Halle Berry and Tom Cruise are two celebrities winning the fight to protect their children’s rights against invasion of privacy by the media.
According to Law.com, invasion of privacy is “The intrusion into the personal life of another, without just cause, which can give the person whose privacy has been invaded a right to bring a lawsuit for damages against the person or entity that intruded.” It further notes, while the law protects the children, because they are private citizens, their famous parents and their activities are fair game because they are of interest to the public and therefore newsworthy.
Berry took her plight to protect her daughter against invasion of privacy to the government. In the 2013 Celebrity Yahoo article, “Halle Berry Comes Out Swinging Against Paparazzi for Terrorizing Her Daughter,” Berry testified before the California State legislature in an attempt to get a bill passed that restricts photojournalists from taking unauthorized pictures of the children of celebrities and public figures.
She is fighting for this legislature for her daughter Nahla, 5. Berry claimed her daughter is in fear for her life from the paparazzi. Berry said, “My daughter doesn’t want to go to school because she knows ‘the men’ are watching for her.” She added, “They jump out of the bushes and from behind cars and who knows where else, besieging these children just to get a photo.”
Another celebrity who is winning against invasion of privacy is Tom Cruise. According to reuters.com, he settled a$50 million case against a German media outlet for defamation. The Reuters article, states the German media outlet published a story saying Cruise abandoned his daughter Suri after he and actress Katie Holmes divorced.
According to USA Today, State Senator Kevin de Leon, D-Los Angeles sponsored the bill that has now become law in the State of California. The law enforces greater penalties against its violators harassing and taking photos and videos of children without the parents consent.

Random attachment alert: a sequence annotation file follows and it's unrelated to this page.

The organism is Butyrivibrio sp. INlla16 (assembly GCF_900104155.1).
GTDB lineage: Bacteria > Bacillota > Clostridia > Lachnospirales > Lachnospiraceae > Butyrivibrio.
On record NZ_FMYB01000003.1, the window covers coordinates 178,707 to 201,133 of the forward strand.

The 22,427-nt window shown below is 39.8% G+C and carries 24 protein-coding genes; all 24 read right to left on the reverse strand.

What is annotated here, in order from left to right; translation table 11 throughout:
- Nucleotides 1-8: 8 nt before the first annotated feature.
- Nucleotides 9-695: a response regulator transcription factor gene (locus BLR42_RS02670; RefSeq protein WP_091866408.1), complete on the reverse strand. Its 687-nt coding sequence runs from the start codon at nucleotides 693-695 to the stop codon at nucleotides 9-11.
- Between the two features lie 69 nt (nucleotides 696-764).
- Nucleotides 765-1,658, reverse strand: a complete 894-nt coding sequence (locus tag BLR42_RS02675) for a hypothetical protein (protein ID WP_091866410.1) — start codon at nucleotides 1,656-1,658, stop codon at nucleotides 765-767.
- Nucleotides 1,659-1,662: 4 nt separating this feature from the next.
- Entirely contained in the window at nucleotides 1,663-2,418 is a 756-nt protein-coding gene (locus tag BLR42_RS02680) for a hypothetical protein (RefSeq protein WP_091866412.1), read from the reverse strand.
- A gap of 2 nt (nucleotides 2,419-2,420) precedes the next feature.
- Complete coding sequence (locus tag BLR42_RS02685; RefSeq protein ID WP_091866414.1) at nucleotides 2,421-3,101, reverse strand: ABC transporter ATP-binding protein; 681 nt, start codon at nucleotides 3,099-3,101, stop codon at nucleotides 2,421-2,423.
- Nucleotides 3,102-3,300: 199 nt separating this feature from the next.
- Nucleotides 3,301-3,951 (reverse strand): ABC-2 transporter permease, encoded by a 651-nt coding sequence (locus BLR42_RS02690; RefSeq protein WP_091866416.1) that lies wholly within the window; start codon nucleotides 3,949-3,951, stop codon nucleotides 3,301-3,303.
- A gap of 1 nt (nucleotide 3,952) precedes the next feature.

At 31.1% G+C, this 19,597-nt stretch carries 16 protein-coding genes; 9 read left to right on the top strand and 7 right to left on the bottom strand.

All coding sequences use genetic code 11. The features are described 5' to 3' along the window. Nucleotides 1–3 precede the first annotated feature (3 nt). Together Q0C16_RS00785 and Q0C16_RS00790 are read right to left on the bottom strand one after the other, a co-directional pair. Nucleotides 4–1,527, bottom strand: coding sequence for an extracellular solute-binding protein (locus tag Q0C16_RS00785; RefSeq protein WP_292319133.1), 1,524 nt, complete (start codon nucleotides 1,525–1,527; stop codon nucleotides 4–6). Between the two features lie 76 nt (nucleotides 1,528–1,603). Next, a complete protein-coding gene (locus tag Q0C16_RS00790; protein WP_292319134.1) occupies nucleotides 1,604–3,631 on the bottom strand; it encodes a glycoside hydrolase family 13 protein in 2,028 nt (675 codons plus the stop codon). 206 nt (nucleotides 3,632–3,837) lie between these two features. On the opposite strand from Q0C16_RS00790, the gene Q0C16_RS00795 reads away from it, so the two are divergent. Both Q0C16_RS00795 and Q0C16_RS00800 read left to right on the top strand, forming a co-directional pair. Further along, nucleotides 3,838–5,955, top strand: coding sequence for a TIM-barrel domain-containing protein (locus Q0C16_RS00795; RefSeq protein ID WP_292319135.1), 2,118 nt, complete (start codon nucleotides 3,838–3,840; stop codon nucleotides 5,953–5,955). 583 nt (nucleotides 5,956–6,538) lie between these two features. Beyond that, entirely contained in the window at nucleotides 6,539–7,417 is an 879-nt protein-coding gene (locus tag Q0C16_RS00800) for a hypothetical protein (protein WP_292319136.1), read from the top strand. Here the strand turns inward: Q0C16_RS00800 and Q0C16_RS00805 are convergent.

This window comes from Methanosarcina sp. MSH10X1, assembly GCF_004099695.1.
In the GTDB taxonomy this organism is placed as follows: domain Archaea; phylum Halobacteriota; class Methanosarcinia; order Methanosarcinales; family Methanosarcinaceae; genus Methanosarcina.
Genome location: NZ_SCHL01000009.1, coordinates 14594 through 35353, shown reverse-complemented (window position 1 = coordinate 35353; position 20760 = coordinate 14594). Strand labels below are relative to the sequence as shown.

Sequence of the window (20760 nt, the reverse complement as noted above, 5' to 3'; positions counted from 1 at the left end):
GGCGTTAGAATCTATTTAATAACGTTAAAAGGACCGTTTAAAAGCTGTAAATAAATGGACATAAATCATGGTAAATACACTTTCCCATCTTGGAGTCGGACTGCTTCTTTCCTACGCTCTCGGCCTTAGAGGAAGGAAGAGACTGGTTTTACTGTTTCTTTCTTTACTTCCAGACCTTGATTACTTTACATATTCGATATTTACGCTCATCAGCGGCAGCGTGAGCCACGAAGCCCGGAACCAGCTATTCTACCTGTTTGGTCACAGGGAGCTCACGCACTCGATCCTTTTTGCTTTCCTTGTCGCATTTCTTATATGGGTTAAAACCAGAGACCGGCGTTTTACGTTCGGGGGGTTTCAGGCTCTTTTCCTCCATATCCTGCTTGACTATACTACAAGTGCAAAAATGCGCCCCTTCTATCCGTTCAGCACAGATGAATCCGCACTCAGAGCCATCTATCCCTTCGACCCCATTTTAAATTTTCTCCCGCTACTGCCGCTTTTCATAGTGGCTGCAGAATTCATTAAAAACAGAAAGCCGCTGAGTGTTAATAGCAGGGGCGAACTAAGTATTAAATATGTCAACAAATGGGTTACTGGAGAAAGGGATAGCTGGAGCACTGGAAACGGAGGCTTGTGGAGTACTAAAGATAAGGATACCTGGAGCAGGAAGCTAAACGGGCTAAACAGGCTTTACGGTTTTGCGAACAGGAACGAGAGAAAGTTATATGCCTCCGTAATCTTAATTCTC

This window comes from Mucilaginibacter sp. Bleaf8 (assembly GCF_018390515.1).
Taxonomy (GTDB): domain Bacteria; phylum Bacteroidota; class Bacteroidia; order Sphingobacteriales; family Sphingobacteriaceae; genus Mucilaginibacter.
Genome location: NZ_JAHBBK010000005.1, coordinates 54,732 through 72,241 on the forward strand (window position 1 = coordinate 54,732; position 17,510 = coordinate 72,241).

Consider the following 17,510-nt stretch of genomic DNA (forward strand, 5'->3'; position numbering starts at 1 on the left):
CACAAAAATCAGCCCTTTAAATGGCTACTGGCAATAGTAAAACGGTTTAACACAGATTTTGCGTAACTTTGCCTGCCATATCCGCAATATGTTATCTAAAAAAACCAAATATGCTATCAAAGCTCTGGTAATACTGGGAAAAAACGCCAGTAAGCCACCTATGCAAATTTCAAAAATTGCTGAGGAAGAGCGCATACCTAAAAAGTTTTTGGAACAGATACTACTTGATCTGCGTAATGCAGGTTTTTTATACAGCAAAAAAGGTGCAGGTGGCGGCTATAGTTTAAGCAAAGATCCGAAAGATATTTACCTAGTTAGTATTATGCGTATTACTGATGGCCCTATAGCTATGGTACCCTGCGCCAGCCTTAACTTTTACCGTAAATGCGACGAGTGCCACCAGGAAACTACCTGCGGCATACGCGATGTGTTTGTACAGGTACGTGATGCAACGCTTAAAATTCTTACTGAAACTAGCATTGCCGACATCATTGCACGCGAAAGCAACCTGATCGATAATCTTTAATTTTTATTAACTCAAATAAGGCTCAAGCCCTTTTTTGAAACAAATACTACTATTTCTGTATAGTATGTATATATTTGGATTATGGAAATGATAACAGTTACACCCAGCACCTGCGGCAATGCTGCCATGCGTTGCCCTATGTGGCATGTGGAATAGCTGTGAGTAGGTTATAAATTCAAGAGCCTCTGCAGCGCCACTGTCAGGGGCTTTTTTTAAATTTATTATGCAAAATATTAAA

Public Relations professionals seek out media for exposure for their celebrity clients. Los Angeles based Edna Sims, owner of the boutique PR agency, ESP PR says, “There is also criminal law in California that a photographer can be sent to prison for trying to take a picture of a celebrity or public figure while that person is driving a vehicle.” As stated on rcfp.org, the web site for Reporters Committee for Freedom of the press, the law also penalizes photographers for trespassing in attempt to take photos of celebrities.
Sims’ company handles red carpet events. Her past and current clients include Kim Kardashian and The Gracie Awards. Sims likes to use the paparazzi to her client’s advantage. “Many celebrities don’t even walk the red carpet anymore awards shows because of the aggressive paparazzi.” To counter, I will go where paparazzi hangs out. Here in LA, that’s popular lunch spots like Mr. Chow or The Ivy…and I’ll go get them and tell them, ‘I’ll have Kim Kardashian on the Red Carpet this Friday.’ And they are shocked. I tell them they can come, as long as they stay on the red carpet at the event.”
Kia Glenn, an Atlanta based publicist who has done damage control for her clients states, “I had a married client who was caught in a compromising position. His reputation was compromised when online media leaked the story. We did damage control to keep this Christian artist’s career in tact. However, this was indeed an invasion of privacy in my client’s personal life.”
She adds, “The client did not sue the media that published this unconfirmed information because he is a celebrity and not subject to the same rules as a private citizen. But still, that doesn’t mean it did not hurt his family.”
The right to privacy in legal terms simply means the right to be left alone. An invasion of that right can bring about grounds for a lawsuit.